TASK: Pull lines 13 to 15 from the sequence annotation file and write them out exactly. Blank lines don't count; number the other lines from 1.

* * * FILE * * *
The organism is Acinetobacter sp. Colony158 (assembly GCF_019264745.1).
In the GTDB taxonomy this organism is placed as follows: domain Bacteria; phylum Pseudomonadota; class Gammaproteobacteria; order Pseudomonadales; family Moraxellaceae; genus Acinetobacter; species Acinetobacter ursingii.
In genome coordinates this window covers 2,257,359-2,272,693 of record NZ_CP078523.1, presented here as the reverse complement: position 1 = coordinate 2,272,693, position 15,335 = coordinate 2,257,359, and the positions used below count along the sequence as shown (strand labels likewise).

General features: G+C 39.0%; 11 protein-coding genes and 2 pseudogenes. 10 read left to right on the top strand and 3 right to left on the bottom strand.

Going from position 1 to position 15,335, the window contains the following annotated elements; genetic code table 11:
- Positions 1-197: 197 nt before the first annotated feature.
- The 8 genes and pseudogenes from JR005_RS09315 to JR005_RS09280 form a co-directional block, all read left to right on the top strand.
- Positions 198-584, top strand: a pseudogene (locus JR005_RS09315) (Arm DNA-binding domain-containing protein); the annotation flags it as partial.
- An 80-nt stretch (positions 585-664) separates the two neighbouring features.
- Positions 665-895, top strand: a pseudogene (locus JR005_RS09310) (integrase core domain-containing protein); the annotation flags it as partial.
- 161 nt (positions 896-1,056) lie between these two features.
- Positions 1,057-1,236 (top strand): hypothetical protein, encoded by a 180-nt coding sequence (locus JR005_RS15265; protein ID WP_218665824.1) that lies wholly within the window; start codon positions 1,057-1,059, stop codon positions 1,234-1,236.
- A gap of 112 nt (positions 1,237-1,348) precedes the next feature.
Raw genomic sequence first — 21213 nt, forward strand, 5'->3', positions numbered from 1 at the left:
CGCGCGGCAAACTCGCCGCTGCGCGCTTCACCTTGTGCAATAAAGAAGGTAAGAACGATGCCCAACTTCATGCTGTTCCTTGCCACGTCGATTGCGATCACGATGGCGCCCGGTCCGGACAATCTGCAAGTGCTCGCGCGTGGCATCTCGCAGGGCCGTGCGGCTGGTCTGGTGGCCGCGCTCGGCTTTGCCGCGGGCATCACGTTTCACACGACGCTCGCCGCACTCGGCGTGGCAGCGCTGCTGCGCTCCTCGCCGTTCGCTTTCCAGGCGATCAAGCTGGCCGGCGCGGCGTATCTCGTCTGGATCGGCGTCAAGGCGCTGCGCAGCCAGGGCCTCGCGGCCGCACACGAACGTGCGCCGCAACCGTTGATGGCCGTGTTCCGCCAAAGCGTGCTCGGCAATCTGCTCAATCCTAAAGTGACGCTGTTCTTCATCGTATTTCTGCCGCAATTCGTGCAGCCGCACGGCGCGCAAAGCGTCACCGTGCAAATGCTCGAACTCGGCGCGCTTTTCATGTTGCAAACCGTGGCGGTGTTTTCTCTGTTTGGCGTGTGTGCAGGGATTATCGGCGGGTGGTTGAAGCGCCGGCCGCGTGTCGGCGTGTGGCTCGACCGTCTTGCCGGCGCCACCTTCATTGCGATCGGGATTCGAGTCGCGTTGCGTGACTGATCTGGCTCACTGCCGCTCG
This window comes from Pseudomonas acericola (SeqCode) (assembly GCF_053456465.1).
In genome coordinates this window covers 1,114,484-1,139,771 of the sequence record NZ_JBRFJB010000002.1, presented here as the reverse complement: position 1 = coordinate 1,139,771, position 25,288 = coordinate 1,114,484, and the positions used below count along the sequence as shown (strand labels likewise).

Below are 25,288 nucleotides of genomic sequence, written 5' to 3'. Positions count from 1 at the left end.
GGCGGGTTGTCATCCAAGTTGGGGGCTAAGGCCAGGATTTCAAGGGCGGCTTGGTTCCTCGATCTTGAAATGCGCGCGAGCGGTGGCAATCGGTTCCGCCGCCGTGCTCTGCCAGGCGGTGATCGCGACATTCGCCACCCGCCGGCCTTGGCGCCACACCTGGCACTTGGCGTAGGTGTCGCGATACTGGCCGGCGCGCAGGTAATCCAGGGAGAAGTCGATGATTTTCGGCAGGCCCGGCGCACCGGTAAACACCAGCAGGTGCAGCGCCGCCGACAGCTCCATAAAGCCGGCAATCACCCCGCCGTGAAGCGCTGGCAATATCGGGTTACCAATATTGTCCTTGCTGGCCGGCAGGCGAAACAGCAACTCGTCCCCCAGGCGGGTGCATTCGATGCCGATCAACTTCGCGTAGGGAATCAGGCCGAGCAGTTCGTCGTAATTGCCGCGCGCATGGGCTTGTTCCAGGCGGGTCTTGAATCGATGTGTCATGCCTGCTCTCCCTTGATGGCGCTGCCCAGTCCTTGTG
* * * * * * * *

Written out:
- A gap of 112 nt (positions 1,237-1,348) precedes the next feature.
Raw genomic sequence first — 21213 nt, forward strand, 5'->3', positions numbered from 1 at the left:
CGCGCGGCAAACTCGCCGCTGCGCGCTTCACCTTGTGCAATAAAGAAGGTAAGAACGATGCCCAACTTCATGCTGTTCCTTGCCACGTCGATTGCGATCACGATGGCGCCCGGTCCGGACAATCTGCAAGTGCTCGCGCGTGGCATCTCGCAGGGCCGTGCGGCTGGTCTGGTGGCCGCGCTCGGCTTTGCCGCGGGCATCACGTTTCACACGACGCTCGCCGCACTCGGCGTGGCAGCGCTGCTGCGCTCCTCGCCGTTCGCTTTCCAGGCGATCAAGCTGGCCGGCGCGGCGTATCTCGTCTGGATCGGCGTCAAGGCGCTGCGCAGCCAGGGCCTCGCGGCCGCACACGAACGTGCGCCGCAACCGTTGATGGCCGTGTTCCGCCAAAGCGTGCTCGGCAATCTGCTCAATCCTAAAGTGACGCTGTTCTTCATCGTATTTCTGCCGCAATTCGTGCAGCCGCACGGCGCGCAAAGCGTCACCGTGCAAATGCTCGAACTCGGCGCGCTTTTCATGTTGCAAACCGTGGCGGTGTTTTCTCTGTTTGGCGTGTGTGCAGGGATTATCGGCGGGTGGTTGAAGCGCCGGCCGCGTGTCGGCGTGTGGCTCGACCGTCTTGCCGGCGCCACCTTCATTGCGATCGGGATTCGAGTCGCGTTGCGTGACTGATCTGGCTCACTGCCGCTCG